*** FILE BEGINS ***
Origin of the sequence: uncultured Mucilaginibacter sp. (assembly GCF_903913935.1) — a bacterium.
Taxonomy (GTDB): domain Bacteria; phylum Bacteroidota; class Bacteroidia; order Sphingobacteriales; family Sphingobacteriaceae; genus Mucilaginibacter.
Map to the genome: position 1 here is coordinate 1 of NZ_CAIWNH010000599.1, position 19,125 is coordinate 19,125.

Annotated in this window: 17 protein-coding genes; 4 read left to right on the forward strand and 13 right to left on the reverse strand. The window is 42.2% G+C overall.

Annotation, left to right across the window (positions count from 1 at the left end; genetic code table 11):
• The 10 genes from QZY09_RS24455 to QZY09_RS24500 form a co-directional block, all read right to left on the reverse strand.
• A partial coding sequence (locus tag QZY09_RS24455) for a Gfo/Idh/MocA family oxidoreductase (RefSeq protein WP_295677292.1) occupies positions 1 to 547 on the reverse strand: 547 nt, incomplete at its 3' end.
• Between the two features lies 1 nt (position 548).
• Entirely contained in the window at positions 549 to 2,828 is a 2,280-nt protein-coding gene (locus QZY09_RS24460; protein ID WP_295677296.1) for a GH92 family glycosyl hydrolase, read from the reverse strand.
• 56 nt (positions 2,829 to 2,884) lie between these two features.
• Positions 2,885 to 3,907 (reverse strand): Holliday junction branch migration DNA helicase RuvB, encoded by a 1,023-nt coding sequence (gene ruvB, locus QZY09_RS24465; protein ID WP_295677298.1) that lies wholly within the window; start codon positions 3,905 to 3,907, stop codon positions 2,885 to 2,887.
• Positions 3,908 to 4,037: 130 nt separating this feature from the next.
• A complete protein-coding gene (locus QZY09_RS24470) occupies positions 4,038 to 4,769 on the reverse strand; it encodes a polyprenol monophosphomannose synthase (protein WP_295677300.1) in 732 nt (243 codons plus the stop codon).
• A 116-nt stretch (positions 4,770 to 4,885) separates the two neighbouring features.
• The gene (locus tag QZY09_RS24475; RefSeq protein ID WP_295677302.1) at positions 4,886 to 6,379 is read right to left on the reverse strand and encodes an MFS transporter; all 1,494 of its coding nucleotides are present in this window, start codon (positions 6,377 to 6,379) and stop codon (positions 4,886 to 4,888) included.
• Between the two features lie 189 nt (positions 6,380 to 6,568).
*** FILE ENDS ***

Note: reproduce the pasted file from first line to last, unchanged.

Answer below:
Origin of the sequence: uncultured Mucilaginibacter sp. (assembly GCF_903913935.1) — a bacterium.
Taxonomy (GTDB): domain Bacteria; phylum Bacteroidota; class Bacteroidia; order Sphingobacteriales; family Sphingobacteriaceae; genus Mucilaginibacter.
Map to the genome: position 1 here is coordinate 1 of NZ_CAIWNH010000599.1, position 19,125 is coordinate 19,125.

Annotated in this window: 17 protein-coding genes; 4 read left to right on the forward strand and 13 right to left on the reverse strand. The window is 42.2% G+C overall.

Annotation, left to right across the window (positions count from 1 at the left end; genetic code table 11):
• The 10 genes from QZY09_RS24455 to QZY09_RS24500 form a co-directional block, all read right to left on the reverse strand.
• A partial coding sequence (locus tag QZY09_RS24455) for a Gfo/Idh/MocA family oxidoreductase (RefSeq protein WP_295677292.1) occupies positions 1 to 547 on the reverse strand: 547 nt, incomplete at its 3' end.
• Between the two features lies 1 nt (position 548).
• Entirely contained in the window at positions 549 to 2,828 is a 2,280-nt protein-coding gene (locus QZY09_RS24460; protein ID WP_295677296.1) for a GH92 family glycosyl hydrolase, read from the reverse strand.
• 56 nt (positions 2,829 to 2,884) lie between these two features.
• Positions 2,885 to 3,907 (reverse strand): Holliday junction branch migration DNA helicase RuvB, encoded by a 1,023-nt coding sequence (gene ruvB, locus QZY09_RS24465; protein ID WP_295677298.1) that lies wholly within the window; start codon positions 3,905 to 3,907, stop codon positions 2,885 to 2,887.
• Positions 3,908 to 4,037: 130 nt separating this feature from the next.
• A complete protein-coding gene (locus QZY09_RS24470) occupies positions 4,038 to 4,769 on the reverse strand; it encodes a polyprenol monophosphomannose synthase (protein WP_295677300.1) in 732 nt (243 codons plus the stop codon).
• A 116-nt stretch (positions 4,770 to 4,885) separates the two neighbouring features.
• The gene (locus tag QZY09_RS24475; RefSeq protein ID WP_295677302.1) at positions 4,886 to 6,379 is read right to left on the reverse strand and encodes an MFS transporter; all 1,494 of its coding nucleotides are present in this window, start codon (positions 6,377 to 6,379) and stop codon (positions 4,886 to 4,888) included.
• Between the two features lie 189 nt (positions 6,380 to 6,568).